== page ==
The Transformational Perspective: An Emerging Worldview - Page 5
Article Index
The Transformational Perspective: An Emerging Worldview
p II - The Foundation
p III - Recurring Phases in Western History
p IV - The New Spiritual Complex
p V - A Spiritual Revolution
p VI - Values of the Transformationals
p VII - Modern Mystic Beliefs
p VIII - The Global Consequences
All Pages

A Spiritual Revolution

It has been my experience that modern mystics tend to develop in isolation, becoming deeply immersed in personal, spiritual studies that are often triggered by paranormal experiences that society at large has taught them to conceal. An oft-cited Gallup Poll revealed more than a decade ago that as many as forty-three percent of the general population in the United States has had such experiences, revealing that this pool may be even deeper than Paul Ray has suggested. Modern mystics tend to be individualists, people with very full lives who like to gather in local meetings or spend their vacation time attending conferences and workshops in which they can acquire direct experience of such practically useful subjects as qigong and reiki, psychic healing and shamanism, meditation and yoga to name only a few. They then tend to disperse back into the wider society where they utilize what they have learned to benefit themselves, their networks of family and friends, and their communities at large. (7)

Beyond these general contours, it is easier to describe what modern mystics are not, rather than to accurately define what they are, and perhaps this is just as it should be because it is much in keeping with the nature of transitional, evolutionary events. For example, most of these individualist seekers are not religious ascetics, shutting themselves away in monasteries, ashrams, or remote mountain caves. They are not involved in practicing austerities and enduring endless periods of deep meditation. They are not religious extremists, invoking fundamentalist belief systems in search of their own exclusive connection with the godhead. Nor are they outright religious wackos, embracing recently uncovered secret doctrines, hidden away for ages and proclaimed as divine revelation by some smooth-talking New Age charismatic. Modern mystics are not involved in cults, nor are they the least bit interested in turning their power over to some holy so-and-so who claims to have the inside corner on the market of spiritual truth. The time of the guru is over.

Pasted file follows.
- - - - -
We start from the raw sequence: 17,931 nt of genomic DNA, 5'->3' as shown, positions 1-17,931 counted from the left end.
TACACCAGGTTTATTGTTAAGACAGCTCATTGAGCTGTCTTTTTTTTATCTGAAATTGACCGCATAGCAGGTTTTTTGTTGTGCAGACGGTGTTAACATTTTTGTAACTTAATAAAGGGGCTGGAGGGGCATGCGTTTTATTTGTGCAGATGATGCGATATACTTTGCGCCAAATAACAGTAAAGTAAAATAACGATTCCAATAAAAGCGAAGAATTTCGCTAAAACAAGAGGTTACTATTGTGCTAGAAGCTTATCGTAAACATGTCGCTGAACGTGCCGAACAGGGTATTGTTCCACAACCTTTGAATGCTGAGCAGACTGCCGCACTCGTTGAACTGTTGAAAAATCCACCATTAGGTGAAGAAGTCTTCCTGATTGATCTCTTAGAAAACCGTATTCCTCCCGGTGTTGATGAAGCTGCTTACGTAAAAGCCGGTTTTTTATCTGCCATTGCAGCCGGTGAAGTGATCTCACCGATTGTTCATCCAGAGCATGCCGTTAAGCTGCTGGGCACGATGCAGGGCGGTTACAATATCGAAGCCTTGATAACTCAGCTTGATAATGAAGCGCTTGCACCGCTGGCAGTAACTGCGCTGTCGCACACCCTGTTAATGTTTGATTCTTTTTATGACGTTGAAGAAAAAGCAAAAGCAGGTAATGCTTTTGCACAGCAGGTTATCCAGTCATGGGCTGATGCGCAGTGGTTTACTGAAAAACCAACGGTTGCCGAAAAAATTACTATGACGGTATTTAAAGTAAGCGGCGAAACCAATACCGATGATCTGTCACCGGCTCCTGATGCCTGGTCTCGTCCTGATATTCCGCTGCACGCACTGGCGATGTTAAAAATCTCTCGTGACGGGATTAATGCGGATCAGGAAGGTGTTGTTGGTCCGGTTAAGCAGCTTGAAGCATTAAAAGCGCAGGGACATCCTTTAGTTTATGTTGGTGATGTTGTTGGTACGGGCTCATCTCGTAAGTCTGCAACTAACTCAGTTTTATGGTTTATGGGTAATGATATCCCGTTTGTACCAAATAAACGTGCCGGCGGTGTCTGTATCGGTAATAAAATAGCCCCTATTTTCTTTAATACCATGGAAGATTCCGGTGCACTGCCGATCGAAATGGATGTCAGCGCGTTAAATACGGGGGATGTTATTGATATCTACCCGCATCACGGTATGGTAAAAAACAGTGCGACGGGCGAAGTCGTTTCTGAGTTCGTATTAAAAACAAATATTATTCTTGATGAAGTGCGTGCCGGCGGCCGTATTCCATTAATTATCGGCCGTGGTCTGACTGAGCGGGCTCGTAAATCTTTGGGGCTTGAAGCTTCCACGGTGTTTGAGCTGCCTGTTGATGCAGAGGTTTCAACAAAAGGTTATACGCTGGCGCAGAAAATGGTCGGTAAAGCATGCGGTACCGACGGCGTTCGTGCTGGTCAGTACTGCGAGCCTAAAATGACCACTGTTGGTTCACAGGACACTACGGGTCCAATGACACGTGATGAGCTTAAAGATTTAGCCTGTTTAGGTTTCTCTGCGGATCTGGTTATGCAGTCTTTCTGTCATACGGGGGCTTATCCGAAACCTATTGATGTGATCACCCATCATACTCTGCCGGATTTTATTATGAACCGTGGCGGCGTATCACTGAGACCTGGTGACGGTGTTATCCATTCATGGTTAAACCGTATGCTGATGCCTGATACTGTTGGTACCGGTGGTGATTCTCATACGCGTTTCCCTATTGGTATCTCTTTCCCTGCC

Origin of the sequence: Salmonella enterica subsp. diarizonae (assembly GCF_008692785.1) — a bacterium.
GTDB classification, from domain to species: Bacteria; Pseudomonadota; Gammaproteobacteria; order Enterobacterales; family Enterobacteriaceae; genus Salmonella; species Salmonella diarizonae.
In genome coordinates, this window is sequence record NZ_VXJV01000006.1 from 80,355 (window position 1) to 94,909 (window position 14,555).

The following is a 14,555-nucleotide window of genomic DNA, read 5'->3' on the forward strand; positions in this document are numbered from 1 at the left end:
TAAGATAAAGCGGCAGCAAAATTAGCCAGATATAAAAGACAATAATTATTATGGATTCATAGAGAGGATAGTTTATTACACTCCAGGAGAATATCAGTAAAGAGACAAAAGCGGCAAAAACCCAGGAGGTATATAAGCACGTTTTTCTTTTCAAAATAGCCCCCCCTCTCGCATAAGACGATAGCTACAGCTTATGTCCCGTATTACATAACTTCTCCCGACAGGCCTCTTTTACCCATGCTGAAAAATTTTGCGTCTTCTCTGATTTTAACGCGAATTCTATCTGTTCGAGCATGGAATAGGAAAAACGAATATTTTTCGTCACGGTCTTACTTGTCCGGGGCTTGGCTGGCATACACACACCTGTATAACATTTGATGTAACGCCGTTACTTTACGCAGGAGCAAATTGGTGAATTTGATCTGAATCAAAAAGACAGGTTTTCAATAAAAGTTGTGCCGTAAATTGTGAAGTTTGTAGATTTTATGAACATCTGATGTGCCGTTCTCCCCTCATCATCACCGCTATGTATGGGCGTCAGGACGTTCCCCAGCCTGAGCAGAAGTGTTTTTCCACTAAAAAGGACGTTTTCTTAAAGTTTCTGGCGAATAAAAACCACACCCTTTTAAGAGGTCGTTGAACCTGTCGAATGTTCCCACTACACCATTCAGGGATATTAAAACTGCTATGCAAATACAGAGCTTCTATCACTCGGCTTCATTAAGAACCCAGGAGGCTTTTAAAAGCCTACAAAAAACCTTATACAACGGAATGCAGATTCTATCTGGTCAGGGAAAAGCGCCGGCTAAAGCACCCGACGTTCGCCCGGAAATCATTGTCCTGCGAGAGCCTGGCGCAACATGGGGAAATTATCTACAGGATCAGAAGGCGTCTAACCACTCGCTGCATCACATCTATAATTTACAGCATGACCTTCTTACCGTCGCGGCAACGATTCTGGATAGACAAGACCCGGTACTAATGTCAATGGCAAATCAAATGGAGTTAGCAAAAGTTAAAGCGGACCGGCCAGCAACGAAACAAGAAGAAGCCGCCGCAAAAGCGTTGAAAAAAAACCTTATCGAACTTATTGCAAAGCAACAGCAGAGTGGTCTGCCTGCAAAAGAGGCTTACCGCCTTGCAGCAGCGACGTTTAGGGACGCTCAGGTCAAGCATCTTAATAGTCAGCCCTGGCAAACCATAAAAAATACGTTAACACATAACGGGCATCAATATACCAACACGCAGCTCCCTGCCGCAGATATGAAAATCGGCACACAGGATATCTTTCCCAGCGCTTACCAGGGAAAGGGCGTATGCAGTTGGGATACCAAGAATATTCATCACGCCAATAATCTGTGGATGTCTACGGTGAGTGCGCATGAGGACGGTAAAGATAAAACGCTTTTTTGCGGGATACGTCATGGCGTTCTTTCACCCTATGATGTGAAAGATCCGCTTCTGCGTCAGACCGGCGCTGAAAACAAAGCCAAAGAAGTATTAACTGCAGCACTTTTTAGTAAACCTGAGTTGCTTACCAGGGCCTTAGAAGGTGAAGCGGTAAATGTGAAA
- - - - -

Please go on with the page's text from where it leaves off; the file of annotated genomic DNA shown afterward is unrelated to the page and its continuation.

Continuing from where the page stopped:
It has been my experience that contemporary spiritual seekers are interested in spiritual liberation, not repressive or rigid dogma, and they tend to be deeply distrustful of any organized religious hierarchy. Because of this, steadily increasing numbers are leaving our mainstream religions in droves. In their search for authenticity, they are quietly, yet definitively, gaining a level of spiritual freedom that has not been experienced in the West for almost two thousand years.

Ray and Anderson's research reveals that these transformationals are evenly distributed throughout the general population, suggesting that they are everywhere, in every community, and at every level of society. In short, this quietly and steadily escalating social phenomenon has all the appearances of a spiritual revolution.

Let us now have a closer look at these transformationals, examining their beliefs and values in particular. And as we do, we must keep in mind that these individuals are the seed people who may well determine the shape and orientation of spiritual practice in the Western world for much of the next two thousand years.